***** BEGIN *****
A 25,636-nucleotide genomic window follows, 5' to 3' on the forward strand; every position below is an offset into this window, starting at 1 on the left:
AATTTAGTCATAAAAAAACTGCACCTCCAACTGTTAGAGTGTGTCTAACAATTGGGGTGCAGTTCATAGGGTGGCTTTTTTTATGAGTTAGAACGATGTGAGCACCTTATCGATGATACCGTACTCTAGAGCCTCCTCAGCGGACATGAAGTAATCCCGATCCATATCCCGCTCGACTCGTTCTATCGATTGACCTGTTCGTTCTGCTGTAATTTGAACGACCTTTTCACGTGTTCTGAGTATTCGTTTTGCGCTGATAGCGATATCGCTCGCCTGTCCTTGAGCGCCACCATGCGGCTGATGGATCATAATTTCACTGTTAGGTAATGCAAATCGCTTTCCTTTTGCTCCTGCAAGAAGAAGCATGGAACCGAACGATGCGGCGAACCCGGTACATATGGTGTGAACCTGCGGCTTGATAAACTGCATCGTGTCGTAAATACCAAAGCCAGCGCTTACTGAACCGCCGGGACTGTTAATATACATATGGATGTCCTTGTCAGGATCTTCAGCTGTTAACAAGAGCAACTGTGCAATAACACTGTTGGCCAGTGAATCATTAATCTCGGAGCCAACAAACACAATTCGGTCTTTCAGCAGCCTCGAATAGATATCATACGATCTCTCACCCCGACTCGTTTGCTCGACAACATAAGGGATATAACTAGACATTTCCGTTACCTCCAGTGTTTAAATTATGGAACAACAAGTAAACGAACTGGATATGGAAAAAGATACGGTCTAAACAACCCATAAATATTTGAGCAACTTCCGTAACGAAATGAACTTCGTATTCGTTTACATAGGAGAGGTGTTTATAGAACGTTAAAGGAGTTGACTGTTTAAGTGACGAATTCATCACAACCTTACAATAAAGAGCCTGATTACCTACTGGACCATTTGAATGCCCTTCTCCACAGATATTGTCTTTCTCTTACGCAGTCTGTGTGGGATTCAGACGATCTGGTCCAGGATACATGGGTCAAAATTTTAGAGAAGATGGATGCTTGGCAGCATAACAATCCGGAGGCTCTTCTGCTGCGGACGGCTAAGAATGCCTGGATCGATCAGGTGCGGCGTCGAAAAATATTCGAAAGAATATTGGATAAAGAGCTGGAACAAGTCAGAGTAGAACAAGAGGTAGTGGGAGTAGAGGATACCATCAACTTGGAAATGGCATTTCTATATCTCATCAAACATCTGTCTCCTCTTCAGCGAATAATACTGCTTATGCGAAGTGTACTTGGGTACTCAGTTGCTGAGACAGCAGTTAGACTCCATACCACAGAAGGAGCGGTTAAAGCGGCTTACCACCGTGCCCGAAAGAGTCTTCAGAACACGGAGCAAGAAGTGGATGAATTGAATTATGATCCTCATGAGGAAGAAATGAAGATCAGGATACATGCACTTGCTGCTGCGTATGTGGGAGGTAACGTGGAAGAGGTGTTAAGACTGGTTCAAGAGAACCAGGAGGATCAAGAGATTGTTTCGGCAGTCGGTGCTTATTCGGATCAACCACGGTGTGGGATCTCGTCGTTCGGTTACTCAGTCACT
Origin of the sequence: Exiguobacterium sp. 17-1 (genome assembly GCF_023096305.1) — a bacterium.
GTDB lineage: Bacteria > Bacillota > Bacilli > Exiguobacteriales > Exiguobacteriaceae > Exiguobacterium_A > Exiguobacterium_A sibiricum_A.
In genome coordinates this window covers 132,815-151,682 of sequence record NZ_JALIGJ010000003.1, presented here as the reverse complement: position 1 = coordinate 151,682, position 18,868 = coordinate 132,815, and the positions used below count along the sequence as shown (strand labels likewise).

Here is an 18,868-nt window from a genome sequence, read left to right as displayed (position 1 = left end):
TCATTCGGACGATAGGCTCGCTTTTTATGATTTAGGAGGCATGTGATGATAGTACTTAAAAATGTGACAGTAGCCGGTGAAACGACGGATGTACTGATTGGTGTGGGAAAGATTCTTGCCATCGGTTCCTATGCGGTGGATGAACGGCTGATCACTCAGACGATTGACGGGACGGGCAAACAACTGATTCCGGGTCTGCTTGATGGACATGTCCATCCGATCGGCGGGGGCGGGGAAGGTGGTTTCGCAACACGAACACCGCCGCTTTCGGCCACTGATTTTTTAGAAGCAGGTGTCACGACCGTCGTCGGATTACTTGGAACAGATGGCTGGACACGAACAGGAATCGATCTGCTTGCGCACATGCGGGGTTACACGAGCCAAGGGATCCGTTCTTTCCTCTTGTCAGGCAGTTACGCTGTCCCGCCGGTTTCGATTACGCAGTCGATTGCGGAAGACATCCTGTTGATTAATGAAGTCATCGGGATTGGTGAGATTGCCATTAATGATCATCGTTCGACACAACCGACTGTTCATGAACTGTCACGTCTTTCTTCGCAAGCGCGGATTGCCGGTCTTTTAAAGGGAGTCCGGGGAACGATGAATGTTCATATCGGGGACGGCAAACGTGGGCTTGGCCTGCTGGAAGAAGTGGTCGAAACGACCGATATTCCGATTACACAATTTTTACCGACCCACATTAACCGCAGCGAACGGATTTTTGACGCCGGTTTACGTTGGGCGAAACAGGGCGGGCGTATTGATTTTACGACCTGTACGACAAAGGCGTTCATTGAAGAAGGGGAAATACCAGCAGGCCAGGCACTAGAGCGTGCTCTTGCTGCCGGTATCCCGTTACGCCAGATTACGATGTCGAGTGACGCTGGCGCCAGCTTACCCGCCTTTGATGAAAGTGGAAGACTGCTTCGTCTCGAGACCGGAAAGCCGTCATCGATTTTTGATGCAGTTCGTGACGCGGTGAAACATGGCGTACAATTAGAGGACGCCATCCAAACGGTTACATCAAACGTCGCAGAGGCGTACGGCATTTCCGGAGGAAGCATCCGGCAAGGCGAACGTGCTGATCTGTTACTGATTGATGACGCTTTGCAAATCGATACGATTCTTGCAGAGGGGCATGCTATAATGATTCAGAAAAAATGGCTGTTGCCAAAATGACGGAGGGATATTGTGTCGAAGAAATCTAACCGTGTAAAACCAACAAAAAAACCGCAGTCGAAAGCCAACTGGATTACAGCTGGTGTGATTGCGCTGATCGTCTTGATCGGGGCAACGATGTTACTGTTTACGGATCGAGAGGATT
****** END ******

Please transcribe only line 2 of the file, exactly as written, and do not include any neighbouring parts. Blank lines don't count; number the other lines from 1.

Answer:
AATTTAGTCATAAAAAAACTGCACCTCCAACTGTTAGAGTGTGTCTAACAATTGGGGTGCAGTTCATAGGGTGGCTTTTTTTATGAGTTAGAACGATGTGAGCACCTTATCGATGATACCGTACTCTAGAGCCTCCTCAGCGGACATGAAGTAATCCCGATCCATATCCCGCTCGACTCGTTCTATCGATTGACCTGTTCGTTCTGCTGTAATTTGAACGACCTTTTCACGTGTTCTGAGTATTCGTTTTGCGCTGATAGCGATATCGCTCGCCTGTCCTTGAGCGCCACCATGCGGCTGATGGATCATAATTTCACTGTTAGGTAATGCAAATCGCTTTCCTTTTGCTCCTGCAAGAAGAAGCATGGAACCGAACGATGCGGCGAACCCGGTACATATGGTGTGAACCTGCGGCTTGATAAACTGCATCGTGTCGTAAATACCAAAGCCAGCGCTTACTGAACCGCCGGGACTGTTAATATACATATGGATGTCCTTGTCAGGATCTTCAGCTGTTAACAAGAGCAACTGTGCAATAACACTGTTGGCCAGTGAATCATTAATCTCGGAGCCAACAAACACAATTCGGTCTTTCAGCAGCCTCGAATAGATATCATACGATCTCTCACCCCGACTCGTTTGCTCGACAACATAAGGGATATAACTAGACATTTCCGTTACCTCCAGTGTTTAAATTATGGAACAACAAGTAAACGAACTGGATATGGAAAAAGATACGGTCTAAACAACCCATAAATATTTGAGCAACTTCCGTAACGAAATGAACTTCGTATTCGTTTACATAGGAGAGGTGTTTATAGAACGTTAAAGGAGTTGACTGTTTAAGTGACGAATTCATCACAACCTTACAATAAAGAGCCTGATTACCTACTGGACCATTTGAATGCCCTTCTCCACAGATATTGTCTTTCTCTTACGCAGTCTGTGTGGGATTCAGACGATCTGGTCCAGGATACATGGGTCAAAATTTTAGAGAAGATGGATGCTTGGCAGCATAACAATCCGGAGGCTCTTCTGCTGCGGACGGCTAAGAATGCCTGGATCGATCAGGTGCGGCGTCGAAAAATATTCGAAAGAATATTGGATAAAGAGCTGGAACAAGTCAGAGTAGAACAAGAGGTAGTGGGAGTAGAGGATACCATCAACTTGGAAATGGCATTTCTATATCTCATCAAACATCTGTCTCCTCTTCAGCGAATAATACTGCTTATGCGAAGTGTACTTGGGTACTCAGTTGCTGAGACAGCAGTTAGACTCCATACCACAGAAGGAGCGGTTAAAGCGGCTTACCACCGTGCCCGAAAGAGTCTTCAGAACACGGAGCAAGAAGTGGATGAATTGAATTATGATCCTCATGAGGAAGAAATGAAGATCAGGATACATGCACTTGCTGCTGCGTATGTGGGAGGTAACGTGGAAGAGGTGTTAAGACTGGTTCAAGAGAACCAGGAGGATCAAGAGATTGTTTCGGCAGTCGGTGCTTATTCGGATCAACCACGGTGTGGGATCTCGTCGTTCGGTTACTCAGTCACT